A variety of alkylhalides may be used as alkylating agents. Surprisingly, chlorinated alkanes are efficient and effective dialkylating agents in the process. Alkylhalides that can be used include alkyl halides with carbon chains of 1 to 20. Preferably the length of the carbon chain is greater than three and less than nine. The halogen in the alkyl halide preferably is iodine, chlorine, or bromine. The alkyl halide may be primary, benzylic, or allylic. The alkyl chains can be substituted with a variety of groups that are inert towards the alkylation process (i.e. aryl or alkylenyl). Chloroalkanes are most preferable. The alykyhalide is contacted with the fluorene or dibromofluorene in a mole ratio such that a high yield of 9,9-dialkylfluorene or 2,7-dihalo-9,9-dialkyl fluorene is prepared. Preferably the mole ratio of alkyl halide to fluorene or dibromofluorene is 2:1 or greater, more preferably 2.1:1 or greater and even more preferably 2.2:1 or greater.
The following examples are included for illustrative purposes only. The examples do not limit the scope of the claims. Unless otherwise stated, all parts and percentages are by weight.
A 250 ml flask was equipped with an electric stirrer, thermowell, and nitrogen pad. It was loaded at room temperature with 24.9 g (0.15 moles) fluorene, 39.5 g (0.327 moles) chlorohexane, 2.9 g of tricaprylylmethylammonium chloride (0.007 moles), and 180 g (2.25 moles) 50% NaOH. No exotherm is observed. It was then heated at 50° C. until reaching 99+% conversion. The reaction took approximately 12 hours. While maintaining at 50° C., the liquid phases were separated (the solid NaCl remained suspended in the top organic phase). The organic phase was extracted with 1×50 ml water followed by 1×25 ml 3.5% HCl (acid wash caused color change from dark to orange). The resulting organic phase weighed 55.8 g and had an area percentage GC analysis for dialkylated product in the 90's. The crude product was forwarded directly to the bromination reaction step. Based on the accountability in the bromination, the yield of the PTC alkylation was 92+%.
A 250 ml flask equipped with a electric stirrer, nitrogen pad, thermowell, and heating mantle was wrapped in foil to minimize the introduction of light. It was loaded with 17.0 g (≦0.047 moles) crude 9,9-di-n-hexylfluorene from Example 1a, 21.1 g (0.119 moles) of N-bromosuccinimide (NBS), and 53.2 g of water. The system was heated to 55° C. for 19 hours where the conversion was determined to be 98.2% (by area % GC). Addition of 1.8 g (0.017 moles) NaHSO3 caused the color to change from red to yellow. The temperature was then increased to 65° C. The phases were separated. The top aqueous phase was extracted with 1×8 g of toluene. The combined organic phases were mixed with 32 g of acetonitrile and heated to reflux. It was then cooled to 10° C. and filtered. Air-Drying yielded 19.9 g of a yellow solid, an 84.3% isolated yield (based on fluorene). Analyzing the filtrate gave a total accountability based on fluorene of about 92%.
The reaction was run in a 250 ml flask equipped with an electric stirrer, thermowell, and nitrogen pad. It was loaded at room temperature with 25 g (0.15 moles) fluorene, 49 g (0.327 moles) 1-chlorooactane, 2.9 g of tricaprylylmethylammonium chloride (0.007 moles), and 163.4 g (2.25 moles) 55% NaOH. No exotherm was observed. It was heated at 50° C. until reaching 99+% conversion, approximately 23 hours. While maintaining at 50° C., 80 ml of water was added. The organic phase was extracted with 1×50 ml 3.5% HCl (acid wash caused color change from dark to orange). The resulting organic phase weighed 65.4 g and had an area % GC analysis for the dialkylated product of 87%. The crude was directly forwarded to the bromination reaction. Based on the yield of the bromination step, the yield in the PTC alkylation was over 86%.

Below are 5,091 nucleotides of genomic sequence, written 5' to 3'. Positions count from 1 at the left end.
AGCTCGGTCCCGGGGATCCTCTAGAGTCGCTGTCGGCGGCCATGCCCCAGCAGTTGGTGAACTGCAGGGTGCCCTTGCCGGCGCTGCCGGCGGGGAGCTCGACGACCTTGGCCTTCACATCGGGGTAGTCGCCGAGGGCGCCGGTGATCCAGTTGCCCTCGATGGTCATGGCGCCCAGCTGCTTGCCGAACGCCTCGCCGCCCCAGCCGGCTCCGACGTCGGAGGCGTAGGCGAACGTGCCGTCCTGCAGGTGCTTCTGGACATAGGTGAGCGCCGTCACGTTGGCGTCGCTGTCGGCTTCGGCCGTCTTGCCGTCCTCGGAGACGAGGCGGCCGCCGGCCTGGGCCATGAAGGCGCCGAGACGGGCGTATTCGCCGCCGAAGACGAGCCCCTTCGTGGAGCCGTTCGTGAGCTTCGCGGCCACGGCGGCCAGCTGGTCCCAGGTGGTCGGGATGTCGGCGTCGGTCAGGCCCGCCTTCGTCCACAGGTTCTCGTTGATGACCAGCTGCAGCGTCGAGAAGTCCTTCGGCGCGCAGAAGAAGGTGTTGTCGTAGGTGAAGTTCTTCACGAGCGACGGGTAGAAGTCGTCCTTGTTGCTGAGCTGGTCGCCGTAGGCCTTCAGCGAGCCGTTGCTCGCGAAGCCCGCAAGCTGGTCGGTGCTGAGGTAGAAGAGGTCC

A 250 ml flask equipped with an electric stirrer, nitrogen pad, thermowell, and heating mantle was wrapped in foil to minimize the introduction of light. It is loaded with 21.5 g (≦0.049 moles) crude 9,9 dioctyl fluorene from example 2a, 23 g (0.129 moles) of N-bromosuccinimide (NBS), and 53.3 g of water. The system was heated to 60° C. for 23 hours. The addition of 2 g (0.019 moles) NaHSO3 caused the color to change from red to yellow. The temperature was increased to 65° C. The phases were separated, giving 28.3 g of (bottom) oil phase. The aqueous phase was extracted with 1×10 g of toluene. The combined organic phases were mixed with 40 g of acetonitrile and heated to reflux, forming two liquid phases. The heated phases were cooled, seeded around 50° C., further cooled to 18° C., and filtered. The air-dried cake gave 25.3 g of tan solid for a yield of 86% (based on fluorene).
A mixture of 16.2 g (0.05 moles) dibromofluorene, 13.7 g (0.113 moles) chlorohexane, 0.9 g (0.002 moles) tricaprylmethylammonium chloride (commercially known as Aliquat 336) and 15 ml of toluene was heated to 55° C. under nitrogen. To this was shot added 60.1 g (0.76 moles) 50% NaOH. No exotherm was detected. The system was heated at 55° C. for 3 hours, 65° C. for 19.5 hours, then 75° C. for 11 hours. At this point, a GC analysis indicated 98+% conversion. The system was cooled to 60° C. The solids (NaCl) remained suspended in the top organic phase. The aqueous phase was separated and the organic phase was extracted with 1×18 ml water, keeping the system at about 60° C. This seemed to be enough water to dissolve all of the solids. The organic phase remained the top phase. The aqueous phase was separated and the organic phase extracted with 19 ml 3.5% HCl. The organic phase now became the bottom phase and changed color from dark to green and then orange. The organic phase was separated off and product precipitated with of 30.6 g of acetonitrile. It was cooled to 10° C. and filtered. The cake was rinsed with 1×10 ml of acetonitrile and air-dried to 19.3 g of a pale yellow solid. By area % GC it was 98.3% 2,7-dibromo-9,9-di-n-hexylfluorene, a 77.1% yield.